NEW ULM - In order to try to boost recruitment and improve retention of veteran firefighters, the New Ulm City Council approved increases to the Fire Department Relief Association pension plan on Tuesday.
The proposal has the City gradually ramp up its annual contributions to the Relief Association over a three-year period. The organization previously provided monthly payments, but it now gives lump sum payouts at retirement at the rate of $3,750 per year of service. The proposal seeks to raise that amount to $4,125 per year by 2016, with smaller steps of raising it to $3,825 per year in 2014 and then $3,975 per year in 2015.
The proposal does not adjust pensions to approximately 40 retired firefighters who are still on a monthly payment program. The changes for those individuals are dictated by the Relief Association, which is an organization independent from the City. Increases for the monthly retired firefighters are usually adjusted up by the organization when it has strong budget balances. Such increases have not been made in several years due to the organization's fund and investments dropping in 2008 and then slowly growing. The organization hopes to increase those pensions as the economy improves.
The Relief Association's proposal to increase payouts for active firefighters who retire will require the City to pay $12,179 more per year by 2016. The gradual increase would mean the City goes from paying $58,273 total to the organization annually to $70,452 by 2016. The increase will come from taxpayer funds in the City budget, but the increased amount is relatively small compared to typical City operation costs.
Board members of the Relief Association requested the raise due to increases in hours of training required of firefighters and the department's struggle with retaining experienced firefighters. The last increase to the pension program payouts was in 2009 when it was increased from $3,000 per year of service to $3,750.
New Ulm Fire Department Chief Paul Macho said the department has always sought to maintain around 42 firefighters, but challenges to recruiting during the down-turned economy and the department's limited recruiting tools have prevented this goal for several years. The department has faced the related problem of declining numbers of veteran firefighters. It currently has 41 firefighters with 16 firefighters with less than five years of experience, primarily due to people retiring or moving on to other work. Thus, 40 percent of the department lacks long-term experience. A larger pension could help attract new firefighters, Macho said.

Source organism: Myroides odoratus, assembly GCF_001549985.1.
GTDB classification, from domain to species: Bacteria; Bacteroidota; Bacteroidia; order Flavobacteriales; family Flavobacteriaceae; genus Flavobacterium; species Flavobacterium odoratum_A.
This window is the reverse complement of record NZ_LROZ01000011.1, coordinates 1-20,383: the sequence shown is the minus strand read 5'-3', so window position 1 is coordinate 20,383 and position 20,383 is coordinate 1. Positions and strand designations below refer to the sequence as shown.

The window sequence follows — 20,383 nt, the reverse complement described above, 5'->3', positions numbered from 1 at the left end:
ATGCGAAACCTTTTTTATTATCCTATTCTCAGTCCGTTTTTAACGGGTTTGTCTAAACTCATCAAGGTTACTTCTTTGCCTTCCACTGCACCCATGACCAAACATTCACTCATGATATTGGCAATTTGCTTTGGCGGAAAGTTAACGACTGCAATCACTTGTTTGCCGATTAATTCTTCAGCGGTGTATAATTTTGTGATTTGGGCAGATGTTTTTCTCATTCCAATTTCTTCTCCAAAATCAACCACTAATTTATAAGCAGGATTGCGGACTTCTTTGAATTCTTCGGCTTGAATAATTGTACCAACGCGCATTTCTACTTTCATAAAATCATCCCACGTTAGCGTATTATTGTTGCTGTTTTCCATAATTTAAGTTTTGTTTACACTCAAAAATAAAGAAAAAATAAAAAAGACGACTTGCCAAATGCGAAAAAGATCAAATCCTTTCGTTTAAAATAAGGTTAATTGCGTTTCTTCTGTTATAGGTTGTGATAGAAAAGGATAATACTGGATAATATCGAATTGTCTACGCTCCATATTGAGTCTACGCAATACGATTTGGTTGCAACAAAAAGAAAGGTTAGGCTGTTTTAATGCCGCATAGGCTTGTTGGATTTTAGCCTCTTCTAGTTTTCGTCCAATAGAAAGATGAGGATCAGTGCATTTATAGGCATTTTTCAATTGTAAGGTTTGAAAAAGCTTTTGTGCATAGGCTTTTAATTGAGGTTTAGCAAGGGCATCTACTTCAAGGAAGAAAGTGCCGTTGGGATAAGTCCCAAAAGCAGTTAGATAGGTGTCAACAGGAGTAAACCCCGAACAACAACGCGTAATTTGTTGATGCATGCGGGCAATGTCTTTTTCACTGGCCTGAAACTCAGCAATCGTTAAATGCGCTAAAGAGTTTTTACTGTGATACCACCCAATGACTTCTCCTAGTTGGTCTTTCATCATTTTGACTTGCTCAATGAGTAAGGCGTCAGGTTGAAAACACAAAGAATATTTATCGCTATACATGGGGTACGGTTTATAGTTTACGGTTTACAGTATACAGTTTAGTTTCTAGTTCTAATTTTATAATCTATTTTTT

The Relief Association runs its own operations separate from the City with its own board to make decisions. However, the City is responsible to help maintain the funds by annual payments to build up the payouts for when retirements occur and to cover shortfalls. The increased payouts are not expected to significantly impact the stability of the organization's fund. The fund is currently funded by its investments up to 88 percent of its operations, largely due to recovery in its investments. The increased contributions will drop that down to around 85 percent funded. The organization is optimistic that the improving economy will boost the revenues on their investment to 100 percent funded or beyond in the coming years.
In other business, the Council also approved signing a MnDOT Office of Aeronautics Grant Agreement to fund requests by the Federal Aviation Administration to add saw-cut grooving to the final pavement surface on the New Ulm Municipal Airport's primary runway. The City is currently finishing an airport project that includes resurfacing the runway. The additional $87,000 cost of the grooving will be entirely covered by a state grant in the agreement.
(Josh Moniz can be e-mailed at firstname.lastname@example.org